Postgraduate Research Student
Baring Court, University of Exeter St Luke's Campus, Heavitree Road, Exeter, EX1 2LU, UK
Upon completion of my undergraduate degree at the University of Exeter in Sport and Health Sciences (2017), I decided to pursue a Masters by Research with the Children’s Health & Exercise Research Centre (CHERC) under the supervision of Dr. Alan Barker and Dr. Bert Bond. During my undergraduate dissertation, I investigated the effects of a 3-day juice diet on metabolic health. This led me to discover a passion for working within the healthcare topic, whereby the research which I am doing can improve our understanding and lifestyle.
The areas in which I am most passionate about are clinical exercise physiology, paediatric exercise physiology and nutrition and through my master’s degree I aim to continue to enhance my knowledge within these areas so that I can pursue a career in this avenue. Working with CHERC has provided me with the opportunity to be in a professional environment with young people, which through my past coaching experience is the most rewarding and enjoyable group to work with for me.
Broad research specialisms
Nutrition, pediatrics, physical activity promotion, vascular function.
BSc Sport and Health Sciences (Hons)
Project Title: Investigating the effects of different types of sugar found in sugar sweetened beverages on blood vessel health in adolescent boys and girls.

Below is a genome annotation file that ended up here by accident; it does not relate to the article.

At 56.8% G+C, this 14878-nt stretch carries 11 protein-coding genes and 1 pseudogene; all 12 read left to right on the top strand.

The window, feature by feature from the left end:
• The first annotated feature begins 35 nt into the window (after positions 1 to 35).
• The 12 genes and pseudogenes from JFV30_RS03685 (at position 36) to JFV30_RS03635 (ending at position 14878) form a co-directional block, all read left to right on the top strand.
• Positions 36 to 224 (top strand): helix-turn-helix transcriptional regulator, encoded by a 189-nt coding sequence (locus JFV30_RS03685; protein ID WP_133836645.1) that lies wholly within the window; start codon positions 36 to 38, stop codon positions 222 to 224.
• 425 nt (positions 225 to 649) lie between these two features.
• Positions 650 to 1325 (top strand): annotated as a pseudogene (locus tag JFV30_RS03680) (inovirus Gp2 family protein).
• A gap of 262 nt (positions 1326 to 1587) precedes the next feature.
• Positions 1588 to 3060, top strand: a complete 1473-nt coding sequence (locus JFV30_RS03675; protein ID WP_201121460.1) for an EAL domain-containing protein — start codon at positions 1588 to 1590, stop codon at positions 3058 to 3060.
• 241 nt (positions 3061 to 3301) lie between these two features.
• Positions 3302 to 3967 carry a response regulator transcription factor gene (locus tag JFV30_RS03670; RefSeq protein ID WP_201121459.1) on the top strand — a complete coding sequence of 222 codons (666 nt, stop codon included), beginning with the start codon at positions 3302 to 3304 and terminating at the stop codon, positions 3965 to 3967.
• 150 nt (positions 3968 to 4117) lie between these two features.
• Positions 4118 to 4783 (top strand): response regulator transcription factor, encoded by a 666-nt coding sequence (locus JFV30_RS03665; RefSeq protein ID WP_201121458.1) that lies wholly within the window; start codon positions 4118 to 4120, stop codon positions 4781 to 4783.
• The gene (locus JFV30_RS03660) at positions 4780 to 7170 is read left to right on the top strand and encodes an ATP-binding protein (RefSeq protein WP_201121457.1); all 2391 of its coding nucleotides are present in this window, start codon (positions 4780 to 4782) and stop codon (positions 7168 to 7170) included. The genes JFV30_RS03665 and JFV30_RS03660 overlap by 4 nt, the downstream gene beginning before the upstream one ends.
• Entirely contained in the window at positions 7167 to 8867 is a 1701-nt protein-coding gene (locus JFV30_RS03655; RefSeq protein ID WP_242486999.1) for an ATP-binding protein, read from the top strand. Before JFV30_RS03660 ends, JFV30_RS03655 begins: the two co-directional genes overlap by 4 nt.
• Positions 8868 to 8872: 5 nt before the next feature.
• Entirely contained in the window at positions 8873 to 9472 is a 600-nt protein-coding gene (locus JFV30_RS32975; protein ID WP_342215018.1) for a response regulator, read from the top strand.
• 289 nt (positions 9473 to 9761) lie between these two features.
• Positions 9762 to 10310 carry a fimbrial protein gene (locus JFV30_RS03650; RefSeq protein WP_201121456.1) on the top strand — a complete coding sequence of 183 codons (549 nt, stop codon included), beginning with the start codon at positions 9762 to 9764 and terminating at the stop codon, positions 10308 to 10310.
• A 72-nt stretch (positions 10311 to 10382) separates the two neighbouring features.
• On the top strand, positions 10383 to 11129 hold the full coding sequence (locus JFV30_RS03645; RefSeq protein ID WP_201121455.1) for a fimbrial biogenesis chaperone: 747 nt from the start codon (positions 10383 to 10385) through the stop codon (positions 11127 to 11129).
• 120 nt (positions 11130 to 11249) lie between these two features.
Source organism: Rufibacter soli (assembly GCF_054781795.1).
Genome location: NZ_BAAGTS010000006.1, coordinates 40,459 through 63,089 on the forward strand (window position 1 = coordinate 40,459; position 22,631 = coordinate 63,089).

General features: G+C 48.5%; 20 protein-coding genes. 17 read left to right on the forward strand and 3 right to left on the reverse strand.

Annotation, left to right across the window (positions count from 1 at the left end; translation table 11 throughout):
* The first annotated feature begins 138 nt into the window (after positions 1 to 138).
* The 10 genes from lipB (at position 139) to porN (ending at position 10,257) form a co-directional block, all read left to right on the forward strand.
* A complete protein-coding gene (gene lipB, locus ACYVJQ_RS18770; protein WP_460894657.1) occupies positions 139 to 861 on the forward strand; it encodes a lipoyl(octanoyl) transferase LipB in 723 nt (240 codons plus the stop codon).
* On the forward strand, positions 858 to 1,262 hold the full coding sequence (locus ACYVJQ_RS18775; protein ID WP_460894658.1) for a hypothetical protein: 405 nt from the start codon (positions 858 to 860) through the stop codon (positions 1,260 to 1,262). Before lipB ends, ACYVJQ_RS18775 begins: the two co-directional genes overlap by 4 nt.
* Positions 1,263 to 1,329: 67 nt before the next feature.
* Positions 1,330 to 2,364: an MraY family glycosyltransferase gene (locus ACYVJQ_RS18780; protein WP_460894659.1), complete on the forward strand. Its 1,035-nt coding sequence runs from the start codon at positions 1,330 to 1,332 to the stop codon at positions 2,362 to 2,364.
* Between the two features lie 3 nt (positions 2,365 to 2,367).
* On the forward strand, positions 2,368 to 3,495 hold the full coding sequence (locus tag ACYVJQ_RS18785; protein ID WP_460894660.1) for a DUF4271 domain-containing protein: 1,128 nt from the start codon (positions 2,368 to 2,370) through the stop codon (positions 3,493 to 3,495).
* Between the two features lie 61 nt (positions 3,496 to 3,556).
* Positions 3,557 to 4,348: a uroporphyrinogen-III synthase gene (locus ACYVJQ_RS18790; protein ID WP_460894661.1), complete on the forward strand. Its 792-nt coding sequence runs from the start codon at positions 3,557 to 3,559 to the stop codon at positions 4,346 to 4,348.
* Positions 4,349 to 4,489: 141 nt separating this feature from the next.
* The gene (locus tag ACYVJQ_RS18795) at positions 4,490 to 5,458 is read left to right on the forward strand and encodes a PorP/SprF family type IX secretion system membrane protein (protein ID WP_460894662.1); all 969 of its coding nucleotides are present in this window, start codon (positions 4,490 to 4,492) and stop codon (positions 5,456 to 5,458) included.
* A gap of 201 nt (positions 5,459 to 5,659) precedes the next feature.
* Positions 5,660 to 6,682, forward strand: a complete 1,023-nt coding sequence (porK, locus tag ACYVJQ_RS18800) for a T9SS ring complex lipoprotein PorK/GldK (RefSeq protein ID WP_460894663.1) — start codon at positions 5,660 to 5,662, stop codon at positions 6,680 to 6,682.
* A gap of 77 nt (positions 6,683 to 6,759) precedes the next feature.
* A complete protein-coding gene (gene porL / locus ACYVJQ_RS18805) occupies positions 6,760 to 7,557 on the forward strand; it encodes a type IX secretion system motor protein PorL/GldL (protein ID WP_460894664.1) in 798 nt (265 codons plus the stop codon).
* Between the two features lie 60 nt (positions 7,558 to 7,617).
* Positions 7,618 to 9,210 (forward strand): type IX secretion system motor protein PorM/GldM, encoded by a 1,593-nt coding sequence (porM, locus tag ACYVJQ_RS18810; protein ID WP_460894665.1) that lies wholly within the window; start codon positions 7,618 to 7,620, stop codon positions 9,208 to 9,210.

Supervisors: Dr. Alan Barker, Dr. Bert Bond
Project Description: During my master’s study, I will be investigating the effects of different sugar types, found in sugary drinks, on blood vessel function in adolescent boys and girls. During this time, I will be using a wide range of techniques including measures of cerebrovascular and macrovascular function in order to assess blood vessel health. Participants will complete 4 conditions of different drinks, with the sugary drinks being representative of what is in a typical sugary drink which children and adolescents consume. This is a novel and important topic which needs to be explored given that adolescents consume eight times the recommended daily maximum of sugar intake from sugary drinks alone.